Considering this case of VW (and no doubt others) lying in such test.
Toyota with unintended acceleration (and a few deaths) due to poorly design software
Ford with cars that would not shut off.
Others like Jeep with crappy security where in-care entertainment could fiddle with braking, etc.
it seems it is high time that on-board software was treated as something to be subject to an independent audit to establish that it is not cheating in test (that any "saving features" really work for normal driving) and that safety and security is taken seriously.
Tried this with Chromium 37.0.2062.120 Ubuntu 12.04 (281580) (64-bit) (version, out of date, supplied with Ubuntu 12.04) and no problems. Guess this bug was introduced since then?
Same test for Firefox on this machine (40.0.3), no problems.
Same test for older Opera (12.16), also no problems. Tried new Opera, it lacked most of the good features of old one (the "turbo" proxy server is its only benefit) so went back. If I need more up-to-date support I have Firefox or can fire up VMs with other choices.
Hey, you know they might use guns as well to conduct crime, so lets ban the sale of those! What, is that is too political in the USA?
Well how about doing a bit of freedom-bothering at the local library, no one will mind that...
I think "freak" is more accurate than "unfortunate".
Still, a sobering thought as to how an apparently minor incident could be so bad. Guess its up there with folk who die having tripped and fallen on dishwashers with the knives packed pointy-end upwards.
So long as the drivers & cars meet the same standards of training, insurance/liability, and working wage limits etc, that other cab companies are bound to operate by, yes.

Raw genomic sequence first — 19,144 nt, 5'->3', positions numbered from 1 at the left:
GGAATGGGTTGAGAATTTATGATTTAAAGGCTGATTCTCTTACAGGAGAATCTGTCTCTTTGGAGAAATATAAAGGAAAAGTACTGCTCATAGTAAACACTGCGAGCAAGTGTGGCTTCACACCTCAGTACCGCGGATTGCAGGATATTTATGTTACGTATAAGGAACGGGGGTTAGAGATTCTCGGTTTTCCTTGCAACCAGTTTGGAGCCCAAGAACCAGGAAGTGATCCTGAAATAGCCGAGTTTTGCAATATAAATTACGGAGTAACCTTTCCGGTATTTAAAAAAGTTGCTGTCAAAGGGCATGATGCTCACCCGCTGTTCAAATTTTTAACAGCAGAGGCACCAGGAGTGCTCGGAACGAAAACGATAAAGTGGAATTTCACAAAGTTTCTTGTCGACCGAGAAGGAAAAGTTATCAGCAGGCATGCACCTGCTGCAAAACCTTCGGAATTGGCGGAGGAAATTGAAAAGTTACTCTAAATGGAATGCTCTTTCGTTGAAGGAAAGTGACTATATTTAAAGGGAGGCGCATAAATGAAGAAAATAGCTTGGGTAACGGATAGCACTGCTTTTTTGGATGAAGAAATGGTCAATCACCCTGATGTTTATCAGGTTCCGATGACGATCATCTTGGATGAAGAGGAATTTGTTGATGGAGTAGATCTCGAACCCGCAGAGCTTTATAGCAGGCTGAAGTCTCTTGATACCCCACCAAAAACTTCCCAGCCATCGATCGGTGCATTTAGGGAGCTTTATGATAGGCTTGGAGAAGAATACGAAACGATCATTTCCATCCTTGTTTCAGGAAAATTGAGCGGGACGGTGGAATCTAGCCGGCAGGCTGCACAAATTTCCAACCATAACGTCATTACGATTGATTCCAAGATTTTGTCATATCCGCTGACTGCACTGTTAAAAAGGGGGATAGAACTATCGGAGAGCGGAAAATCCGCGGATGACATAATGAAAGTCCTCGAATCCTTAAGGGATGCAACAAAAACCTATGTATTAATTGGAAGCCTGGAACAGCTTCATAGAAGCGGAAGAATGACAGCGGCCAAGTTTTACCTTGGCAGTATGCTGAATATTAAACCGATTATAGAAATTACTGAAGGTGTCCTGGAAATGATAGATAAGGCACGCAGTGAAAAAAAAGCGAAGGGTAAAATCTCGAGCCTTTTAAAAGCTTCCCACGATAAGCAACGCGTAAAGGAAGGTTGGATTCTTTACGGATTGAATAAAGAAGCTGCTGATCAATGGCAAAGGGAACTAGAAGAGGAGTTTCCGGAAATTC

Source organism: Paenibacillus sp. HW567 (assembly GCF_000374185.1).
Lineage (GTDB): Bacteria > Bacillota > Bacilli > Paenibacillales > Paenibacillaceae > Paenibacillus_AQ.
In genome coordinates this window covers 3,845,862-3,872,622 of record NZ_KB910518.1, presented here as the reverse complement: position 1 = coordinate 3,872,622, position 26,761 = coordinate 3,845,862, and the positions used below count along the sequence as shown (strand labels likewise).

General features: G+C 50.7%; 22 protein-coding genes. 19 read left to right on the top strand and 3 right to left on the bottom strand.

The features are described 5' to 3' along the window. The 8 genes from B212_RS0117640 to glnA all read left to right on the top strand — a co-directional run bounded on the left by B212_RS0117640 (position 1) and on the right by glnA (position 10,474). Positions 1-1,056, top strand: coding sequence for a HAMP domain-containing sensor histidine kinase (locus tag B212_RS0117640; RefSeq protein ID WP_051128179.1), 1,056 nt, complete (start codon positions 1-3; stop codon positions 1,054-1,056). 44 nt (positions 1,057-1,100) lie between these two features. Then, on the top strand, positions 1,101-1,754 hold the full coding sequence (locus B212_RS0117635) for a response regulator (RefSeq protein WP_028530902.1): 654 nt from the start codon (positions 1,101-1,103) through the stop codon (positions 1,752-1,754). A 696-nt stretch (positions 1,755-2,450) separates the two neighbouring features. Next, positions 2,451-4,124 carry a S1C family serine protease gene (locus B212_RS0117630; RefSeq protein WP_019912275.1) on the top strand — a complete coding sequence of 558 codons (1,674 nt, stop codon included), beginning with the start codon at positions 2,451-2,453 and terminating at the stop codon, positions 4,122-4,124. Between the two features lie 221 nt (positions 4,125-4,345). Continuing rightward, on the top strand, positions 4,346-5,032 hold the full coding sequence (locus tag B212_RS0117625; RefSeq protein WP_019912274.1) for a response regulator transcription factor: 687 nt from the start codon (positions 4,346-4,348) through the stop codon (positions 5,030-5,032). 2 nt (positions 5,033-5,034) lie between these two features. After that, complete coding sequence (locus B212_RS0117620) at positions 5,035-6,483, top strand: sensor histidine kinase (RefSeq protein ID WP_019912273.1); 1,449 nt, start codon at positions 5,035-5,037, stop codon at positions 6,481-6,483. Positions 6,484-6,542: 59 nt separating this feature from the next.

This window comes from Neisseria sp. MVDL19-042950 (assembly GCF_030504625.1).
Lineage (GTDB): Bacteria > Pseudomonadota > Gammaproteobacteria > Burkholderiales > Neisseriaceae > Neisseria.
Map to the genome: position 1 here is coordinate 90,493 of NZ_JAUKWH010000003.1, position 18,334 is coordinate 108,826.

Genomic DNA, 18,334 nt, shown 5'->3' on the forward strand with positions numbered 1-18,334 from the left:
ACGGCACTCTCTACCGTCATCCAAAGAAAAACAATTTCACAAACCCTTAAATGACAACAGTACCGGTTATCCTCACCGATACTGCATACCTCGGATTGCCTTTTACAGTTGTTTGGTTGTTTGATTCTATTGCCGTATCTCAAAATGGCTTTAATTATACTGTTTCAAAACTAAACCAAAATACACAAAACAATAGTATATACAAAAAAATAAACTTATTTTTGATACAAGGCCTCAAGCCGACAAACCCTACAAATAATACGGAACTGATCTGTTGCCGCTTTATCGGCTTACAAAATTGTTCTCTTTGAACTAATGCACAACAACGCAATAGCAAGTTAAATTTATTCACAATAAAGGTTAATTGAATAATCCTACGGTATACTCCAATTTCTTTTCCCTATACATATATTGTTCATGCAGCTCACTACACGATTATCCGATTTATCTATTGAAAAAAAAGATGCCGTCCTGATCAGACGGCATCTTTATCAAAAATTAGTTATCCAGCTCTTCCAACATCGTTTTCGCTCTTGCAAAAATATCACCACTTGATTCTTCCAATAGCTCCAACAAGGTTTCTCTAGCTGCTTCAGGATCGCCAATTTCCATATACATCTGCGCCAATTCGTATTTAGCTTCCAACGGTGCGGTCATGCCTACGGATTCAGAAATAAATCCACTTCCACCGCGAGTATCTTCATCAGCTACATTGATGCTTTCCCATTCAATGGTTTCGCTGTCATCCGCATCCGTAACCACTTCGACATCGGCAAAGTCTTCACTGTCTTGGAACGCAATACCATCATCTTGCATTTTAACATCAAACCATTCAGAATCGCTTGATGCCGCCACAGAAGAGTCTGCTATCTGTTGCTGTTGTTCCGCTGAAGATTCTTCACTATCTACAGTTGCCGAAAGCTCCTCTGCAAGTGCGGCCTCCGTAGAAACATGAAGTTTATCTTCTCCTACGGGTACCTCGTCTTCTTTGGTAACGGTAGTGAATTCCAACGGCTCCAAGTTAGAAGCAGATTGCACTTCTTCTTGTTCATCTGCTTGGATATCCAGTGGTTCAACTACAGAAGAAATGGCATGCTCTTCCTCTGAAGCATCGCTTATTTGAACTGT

So much time, effort and money spent on such new technology to solve the problems of connectivity inside a small area. Something also possible with IR light.
And yet a cable can do 1-10Gbps with current technology, and transfer lots of power as well.
There is a major difference in the nature of Google searching (as it covers everyone's web sites) and YouTube (where Google run the site).
As you rightly point out, it is quite practical for YouTube to perform at least some basic fingerprinting of files to see if they match known copyright works and then apply some sane action (e.g. if its a fraction of a work, its probably 'fair use' for commentary or discussion but if most of the work then its not).
However, it is another matter altogether to apply the same reasoning to web search results as the BPI, MPAA, etc, would like. For example, if a copyright work has a very generic name like "Pixels" then we see how stupid the automated take-down notices are:
Even though such notices are supposed to carry financial penalties if incorrectly used, somehow they are not being applied.
What will replace it? The Labour Party.
Meet the new boss, same as the old[n-3] boss
"correlate the size of spunkage"
Please tell me its not actual spunk?
Dot Cotton does Dagenham
The real question is why 4k BD has been delayed so much.
Is it a case of continued arguments about intrusive DRM schemes? Ones that demand an internet link to spy on you reporting every disk you play, etc?
I shudder to think of what the results of playing some "speciality" video will be with the Ambilux image-related back lighting.
I used to use pidgin and it worked well. But my (few) mates all deserted MSN and Yahoo to FB, so I just ignore it now.
Then a jump to your right,
Its the pelvic frust
That really drive you insa-a-a--nne!